"So you still think homosexuality is sinful?"

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Ivellious
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Re: "So you still think homosexuality is sinful?"

#16

Post by Ivellious » Mon Aug 13, 2012 10:18 pm

So, if I understood that correctly, there are certain parts of the NT that certain denominations take issue with to some degree? That would seem a little confusing and I would think that in this day and age determining which parts may have been added later might be difficult, and open to interpretation/subjectivity. I mean, clearly if Bibles are still being printed with these interpolated passages intact, that appears to show that some people find them canonical regardless. In that case, anyone who isn't a biblical scholar (like myself) might find it difficult to pick out parts that aren't necessarily accepted my different branches of Christianity.

Is this part of how different denominations get slightly different versions of the Bible? Do some pull out these interpolated verses and some don't?

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Jac3510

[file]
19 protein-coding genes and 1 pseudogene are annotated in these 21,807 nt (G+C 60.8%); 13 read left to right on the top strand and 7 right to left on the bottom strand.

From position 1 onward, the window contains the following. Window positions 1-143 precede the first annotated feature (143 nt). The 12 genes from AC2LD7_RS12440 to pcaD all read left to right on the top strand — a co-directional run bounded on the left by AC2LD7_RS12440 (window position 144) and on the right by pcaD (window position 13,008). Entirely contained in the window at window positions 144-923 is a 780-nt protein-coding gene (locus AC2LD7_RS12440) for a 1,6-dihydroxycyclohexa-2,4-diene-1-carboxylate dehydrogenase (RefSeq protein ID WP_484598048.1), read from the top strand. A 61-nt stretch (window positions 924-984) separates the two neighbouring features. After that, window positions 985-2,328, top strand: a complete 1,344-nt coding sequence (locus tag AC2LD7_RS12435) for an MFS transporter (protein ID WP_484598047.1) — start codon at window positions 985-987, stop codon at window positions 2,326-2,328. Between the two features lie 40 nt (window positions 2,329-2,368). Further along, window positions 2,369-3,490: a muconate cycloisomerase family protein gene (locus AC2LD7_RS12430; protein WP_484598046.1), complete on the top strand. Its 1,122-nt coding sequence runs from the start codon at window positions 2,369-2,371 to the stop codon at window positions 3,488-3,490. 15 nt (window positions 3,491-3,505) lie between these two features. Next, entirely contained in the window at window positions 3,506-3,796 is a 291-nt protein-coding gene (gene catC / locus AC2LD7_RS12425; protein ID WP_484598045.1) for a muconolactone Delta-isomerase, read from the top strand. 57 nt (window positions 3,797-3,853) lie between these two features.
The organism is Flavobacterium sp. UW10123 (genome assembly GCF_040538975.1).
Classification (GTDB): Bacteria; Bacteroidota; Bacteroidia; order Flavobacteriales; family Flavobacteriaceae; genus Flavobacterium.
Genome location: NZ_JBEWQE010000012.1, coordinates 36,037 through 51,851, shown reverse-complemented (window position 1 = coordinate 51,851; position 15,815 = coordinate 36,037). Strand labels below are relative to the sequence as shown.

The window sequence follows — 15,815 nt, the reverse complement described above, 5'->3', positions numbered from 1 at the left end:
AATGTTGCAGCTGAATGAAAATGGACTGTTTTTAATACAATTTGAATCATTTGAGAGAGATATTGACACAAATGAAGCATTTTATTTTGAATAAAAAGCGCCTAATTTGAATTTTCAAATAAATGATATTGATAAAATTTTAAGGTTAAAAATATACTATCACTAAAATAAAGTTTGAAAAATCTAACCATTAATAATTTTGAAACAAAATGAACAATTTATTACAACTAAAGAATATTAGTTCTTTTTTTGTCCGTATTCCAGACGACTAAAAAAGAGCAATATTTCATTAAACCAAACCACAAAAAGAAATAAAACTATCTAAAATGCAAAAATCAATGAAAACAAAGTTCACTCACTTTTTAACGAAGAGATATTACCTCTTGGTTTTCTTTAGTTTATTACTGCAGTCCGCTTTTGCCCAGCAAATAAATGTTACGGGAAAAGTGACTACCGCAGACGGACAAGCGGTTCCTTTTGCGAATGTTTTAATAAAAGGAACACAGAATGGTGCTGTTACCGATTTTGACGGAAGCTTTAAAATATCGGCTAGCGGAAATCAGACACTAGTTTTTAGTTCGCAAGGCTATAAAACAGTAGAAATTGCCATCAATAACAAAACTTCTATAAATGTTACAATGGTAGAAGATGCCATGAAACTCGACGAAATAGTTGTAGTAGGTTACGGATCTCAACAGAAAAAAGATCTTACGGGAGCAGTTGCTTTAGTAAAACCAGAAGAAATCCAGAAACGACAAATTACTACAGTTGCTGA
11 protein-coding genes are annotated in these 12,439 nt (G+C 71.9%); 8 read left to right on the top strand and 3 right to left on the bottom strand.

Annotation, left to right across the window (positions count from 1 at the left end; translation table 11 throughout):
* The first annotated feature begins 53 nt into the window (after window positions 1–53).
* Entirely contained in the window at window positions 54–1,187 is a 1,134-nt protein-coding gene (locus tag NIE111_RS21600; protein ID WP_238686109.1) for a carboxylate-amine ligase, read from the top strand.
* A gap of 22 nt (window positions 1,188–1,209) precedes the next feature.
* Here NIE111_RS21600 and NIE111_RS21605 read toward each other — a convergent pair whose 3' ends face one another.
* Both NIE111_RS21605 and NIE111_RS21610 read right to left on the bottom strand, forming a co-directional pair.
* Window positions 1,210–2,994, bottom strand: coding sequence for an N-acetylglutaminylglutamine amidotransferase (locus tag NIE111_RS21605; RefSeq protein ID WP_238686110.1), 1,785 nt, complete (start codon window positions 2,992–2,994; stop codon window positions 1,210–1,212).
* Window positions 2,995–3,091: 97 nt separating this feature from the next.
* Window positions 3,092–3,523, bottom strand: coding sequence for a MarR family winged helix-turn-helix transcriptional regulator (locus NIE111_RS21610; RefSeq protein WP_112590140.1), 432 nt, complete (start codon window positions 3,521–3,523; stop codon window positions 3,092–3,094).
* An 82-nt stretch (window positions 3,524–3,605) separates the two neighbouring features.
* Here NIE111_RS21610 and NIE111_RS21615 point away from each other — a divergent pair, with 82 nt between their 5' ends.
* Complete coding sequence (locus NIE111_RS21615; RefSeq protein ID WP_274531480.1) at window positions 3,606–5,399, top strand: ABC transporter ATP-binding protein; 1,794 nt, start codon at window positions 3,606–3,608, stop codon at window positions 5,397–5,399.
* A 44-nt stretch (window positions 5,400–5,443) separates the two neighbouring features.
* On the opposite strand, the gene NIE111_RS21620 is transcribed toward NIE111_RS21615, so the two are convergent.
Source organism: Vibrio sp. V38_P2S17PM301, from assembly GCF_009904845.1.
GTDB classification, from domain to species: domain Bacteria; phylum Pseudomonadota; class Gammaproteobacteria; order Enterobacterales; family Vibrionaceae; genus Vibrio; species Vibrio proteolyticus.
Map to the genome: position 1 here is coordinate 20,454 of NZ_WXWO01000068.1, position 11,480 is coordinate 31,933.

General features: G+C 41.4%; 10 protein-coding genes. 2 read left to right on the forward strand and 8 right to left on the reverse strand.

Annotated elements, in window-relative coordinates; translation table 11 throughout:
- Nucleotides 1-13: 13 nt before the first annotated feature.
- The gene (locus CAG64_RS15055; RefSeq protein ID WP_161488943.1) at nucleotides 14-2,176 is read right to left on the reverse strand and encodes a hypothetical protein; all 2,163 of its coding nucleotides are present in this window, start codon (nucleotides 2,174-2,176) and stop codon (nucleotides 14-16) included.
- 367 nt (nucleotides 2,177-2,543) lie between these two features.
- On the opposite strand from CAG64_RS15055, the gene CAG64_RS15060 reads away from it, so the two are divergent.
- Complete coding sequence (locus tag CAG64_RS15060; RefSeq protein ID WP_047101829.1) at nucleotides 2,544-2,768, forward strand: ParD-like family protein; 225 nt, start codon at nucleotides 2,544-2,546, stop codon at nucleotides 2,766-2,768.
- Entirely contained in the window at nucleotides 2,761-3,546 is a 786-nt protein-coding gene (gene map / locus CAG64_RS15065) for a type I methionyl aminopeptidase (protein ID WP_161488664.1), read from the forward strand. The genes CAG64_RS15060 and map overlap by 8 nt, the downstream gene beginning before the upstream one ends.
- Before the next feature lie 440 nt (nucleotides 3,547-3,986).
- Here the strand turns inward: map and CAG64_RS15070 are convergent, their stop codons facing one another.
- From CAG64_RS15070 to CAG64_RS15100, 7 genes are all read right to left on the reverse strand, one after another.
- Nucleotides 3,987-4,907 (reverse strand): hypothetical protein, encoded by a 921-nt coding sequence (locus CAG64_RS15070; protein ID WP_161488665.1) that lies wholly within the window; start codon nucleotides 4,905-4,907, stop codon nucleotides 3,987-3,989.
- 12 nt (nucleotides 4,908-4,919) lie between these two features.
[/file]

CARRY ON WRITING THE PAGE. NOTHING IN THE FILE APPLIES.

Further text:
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Re: "So you still think homosexuality is sinful?"

#17

Post by Jac3510 » Mon Aug 13, 2012 10:43 pm

Ivellious wrote:So, if I understood that correctly, there are certain parts of the NT that certain denominations take issue with to some degree? That would seem a little confusing and I would think that in this day and age determining which parts may have been added later might be difficult, and open to interpretation/subjectivity. I mean, clearly if Bibles are still being printed with these interpolated passages intact, that appears to show that some people find them canonical regardless. In that case, anyone who isn't a biblical scholar (like myself) might find it difficult to pick out parts that aren't necessarily accepted my different branches of Christianity.

Is this part of how different denominations get slightly different versions of the Bible? Do some pull out these interpolated verses and some don't?
No one ever said theology was easy! (Or if they did, they should be smacked. Hard. Repeatedly. Until the repent. :twisted: )

But seriously, most interpolations aren't a big deal, theologically speaking. Some create big debate, but even then only among a minority of Christians. So you have your snake handlers who get their doctrine from the longer ending of Mark's Gospel (probably not original). A very few hyper legalistic churches take 1 Cor 14:34-35 to deny women the right to speak at all in the church assembly. But for the most part, even those people who accept those passages as canonical don't agree with those conclusions (so see the alternative understanding of 1 Cor 14:34-35 cheezerox offered above).